Winter Bow – Flathead River

The weather looks tolerable for a little fishing this week. Highs near 40 are as good as you can ask for this time of year. Still haven’t heard of any midges coming off yet but it should happen soon. Maybe this week?

If you have a winterish type spot that you can get to it will probably be worth a toss this week. What is a winterish type spot? Deep and slow pretty much sums it up. Close to your vehicle is good too. Creek mouths are also worth exploring if they are open to fishing. Some are closed so check the regs.

Swinging streamers deep and slow with a nymph of some sort off the back is a good way to search. A RIO Versileader  12ft with a sink rate of 7IPS is just right. Tandem nymph rigs work too of course. You might try to add some shot and lengthen the leader a bit to keep it moving slow and low.  RIO Indicator Leaders are great for winter nymphing. They are longer and taper faster allowing the fly and leader to sink quicker. Try one.  Flies of choice are your typical freestone winter Turd(stonefly nymph) or SJW  as the lead fly with a size 12 beadhead flashy peacock somethingerother attractor nymph off the back. Just about any beadhead nymph will work. Here is a few we like.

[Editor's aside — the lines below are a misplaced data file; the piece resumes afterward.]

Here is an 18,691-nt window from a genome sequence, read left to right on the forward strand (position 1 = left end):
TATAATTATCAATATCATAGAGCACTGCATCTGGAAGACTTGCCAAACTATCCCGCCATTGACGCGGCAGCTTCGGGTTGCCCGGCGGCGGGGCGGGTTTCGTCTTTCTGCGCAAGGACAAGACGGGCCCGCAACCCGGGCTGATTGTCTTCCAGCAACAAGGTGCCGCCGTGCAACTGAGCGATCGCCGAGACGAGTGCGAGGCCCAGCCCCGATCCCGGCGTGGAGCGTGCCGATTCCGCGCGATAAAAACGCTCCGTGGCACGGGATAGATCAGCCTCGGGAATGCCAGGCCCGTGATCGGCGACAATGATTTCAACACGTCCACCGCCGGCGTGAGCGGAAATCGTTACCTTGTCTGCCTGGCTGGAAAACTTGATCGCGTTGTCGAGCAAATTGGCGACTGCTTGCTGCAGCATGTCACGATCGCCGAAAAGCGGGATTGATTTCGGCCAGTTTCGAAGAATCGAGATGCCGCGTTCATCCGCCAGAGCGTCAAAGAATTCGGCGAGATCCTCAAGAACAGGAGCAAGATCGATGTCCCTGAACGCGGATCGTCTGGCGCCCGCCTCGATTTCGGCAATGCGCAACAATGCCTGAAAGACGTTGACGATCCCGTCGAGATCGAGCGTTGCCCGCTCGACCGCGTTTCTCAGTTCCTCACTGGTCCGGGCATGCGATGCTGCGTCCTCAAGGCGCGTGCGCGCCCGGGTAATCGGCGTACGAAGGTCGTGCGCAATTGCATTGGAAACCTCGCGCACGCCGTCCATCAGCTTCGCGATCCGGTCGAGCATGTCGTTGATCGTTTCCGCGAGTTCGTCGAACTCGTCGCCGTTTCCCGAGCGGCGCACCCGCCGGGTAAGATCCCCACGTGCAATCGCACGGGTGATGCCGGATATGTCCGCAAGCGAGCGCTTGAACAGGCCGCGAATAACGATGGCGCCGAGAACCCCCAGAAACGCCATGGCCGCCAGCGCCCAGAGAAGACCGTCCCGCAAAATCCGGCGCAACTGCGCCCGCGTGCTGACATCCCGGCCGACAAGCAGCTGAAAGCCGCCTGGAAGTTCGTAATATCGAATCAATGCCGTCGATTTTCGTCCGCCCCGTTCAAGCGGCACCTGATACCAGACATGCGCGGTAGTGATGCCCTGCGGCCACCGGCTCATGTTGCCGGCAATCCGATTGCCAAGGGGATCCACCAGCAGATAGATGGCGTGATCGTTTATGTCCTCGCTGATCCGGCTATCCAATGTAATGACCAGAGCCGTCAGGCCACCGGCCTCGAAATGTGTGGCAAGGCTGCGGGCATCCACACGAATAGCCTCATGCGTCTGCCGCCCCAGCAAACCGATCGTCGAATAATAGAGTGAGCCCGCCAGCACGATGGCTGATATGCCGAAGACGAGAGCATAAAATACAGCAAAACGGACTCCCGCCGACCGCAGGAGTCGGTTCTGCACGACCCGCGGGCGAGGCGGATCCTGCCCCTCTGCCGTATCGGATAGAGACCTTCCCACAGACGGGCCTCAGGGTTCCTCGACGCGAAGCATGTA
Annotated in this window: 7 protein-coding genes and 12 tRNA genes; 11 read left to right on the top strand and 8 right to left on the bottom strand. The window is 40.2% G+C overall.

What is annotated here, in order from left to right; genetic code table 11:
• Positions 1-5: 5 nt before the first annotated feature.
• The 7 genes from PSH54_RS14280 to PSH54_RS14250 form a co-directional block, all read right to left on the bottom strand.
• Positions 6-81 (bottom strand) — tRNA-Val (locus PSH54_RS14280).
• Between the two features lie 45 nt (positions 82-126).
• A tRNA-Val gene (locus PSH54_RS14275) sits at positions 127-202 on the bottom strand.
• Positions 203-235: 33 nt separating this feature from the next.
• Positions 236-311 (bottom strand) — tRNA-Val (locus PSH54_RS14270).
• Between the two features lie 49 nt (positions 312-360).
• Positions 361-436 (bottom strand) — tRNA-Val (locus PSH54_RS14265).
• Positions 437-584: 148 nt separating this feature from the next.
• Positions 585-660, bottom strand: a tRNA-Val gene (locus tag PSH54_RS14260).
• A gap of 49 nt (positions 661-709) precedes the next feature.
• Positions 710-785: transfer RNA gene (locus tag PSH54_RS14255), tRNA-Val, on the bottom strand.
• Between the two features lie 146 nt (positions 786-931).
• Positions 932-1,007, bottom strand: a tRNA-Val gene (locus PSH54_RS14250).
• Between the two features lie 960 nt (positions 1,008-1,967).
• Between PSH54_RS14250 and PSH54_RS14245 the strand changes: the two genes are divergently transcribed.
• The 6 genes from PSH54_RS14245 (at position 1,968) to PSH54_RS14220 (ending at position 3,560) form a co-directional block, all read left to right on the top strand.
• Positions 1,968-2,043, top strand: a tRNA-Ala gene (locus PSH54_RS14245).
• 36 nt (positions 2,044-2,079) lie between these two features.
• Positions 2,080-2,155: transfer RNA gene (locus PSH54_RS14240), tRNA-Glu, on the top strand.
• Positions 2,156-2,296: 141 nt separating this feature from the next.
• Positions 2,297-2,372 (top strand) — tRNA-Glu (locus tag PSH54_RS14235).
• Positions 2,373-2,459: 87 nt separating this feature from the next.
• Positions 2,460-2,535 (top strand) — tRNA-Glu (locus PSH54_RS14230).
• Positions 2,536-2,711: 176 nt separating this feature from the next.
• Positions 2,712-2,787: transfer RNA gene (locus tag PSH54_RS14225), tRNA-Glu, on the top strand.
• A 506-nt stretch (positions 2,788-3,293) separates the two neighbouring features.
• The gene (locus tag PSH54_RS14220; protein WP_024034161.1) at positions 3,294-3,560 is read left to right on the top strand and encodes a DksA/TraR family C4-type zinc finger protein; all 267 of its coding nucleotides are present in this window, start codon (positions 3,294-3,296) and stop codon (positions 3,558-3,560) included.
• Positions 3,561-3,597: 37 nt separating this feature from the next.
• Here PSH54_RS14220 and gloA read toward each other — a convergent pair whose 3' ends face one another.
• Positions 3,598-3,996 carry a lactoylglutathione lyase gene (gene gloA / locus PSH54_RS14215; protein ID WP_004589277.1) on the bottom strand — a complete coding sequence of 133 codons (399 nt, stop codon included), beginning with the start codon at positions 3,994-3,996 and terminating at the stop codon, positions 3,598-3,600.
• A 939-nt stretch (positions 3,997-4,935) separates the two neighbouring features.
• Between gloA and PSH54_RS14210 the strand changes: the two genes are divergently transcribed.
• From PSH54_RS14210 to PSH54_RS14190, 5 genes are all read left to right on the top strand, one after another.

Winter Nymphs
Red C-Johns
Prince Nymph variations
Eggs / Glo Bugs / Beads
SJ Worms – The Pink Glacier Eel
P-Tail Flash backs
The Turd / G-bug / Rubber Legs / Girdle Bug / greatest nymph ever created
20 incher stones (tungsten cone = sink fast)

Winter Dry Fly Fishing
If you see midges, look in the flat water and back eddies for sippers. Small H&L Variants and Royal wulffs work well for a visual and are great midge imitations in sizes 16-20. Small para adams and Purple Haze work over midging fish too. In another month or so fish will start to eat the foam skwala stuff if they are up on midges.

Spring is around the corner according to the Ground hog. For now, winter fishing is a reality for another month or so. It can be pretty good so don’t be scared. Our Flathead River winter special is a great way to get out and explore the river in the winter months.

Jason Lanier
Latest posts by Jason Lanier (see all)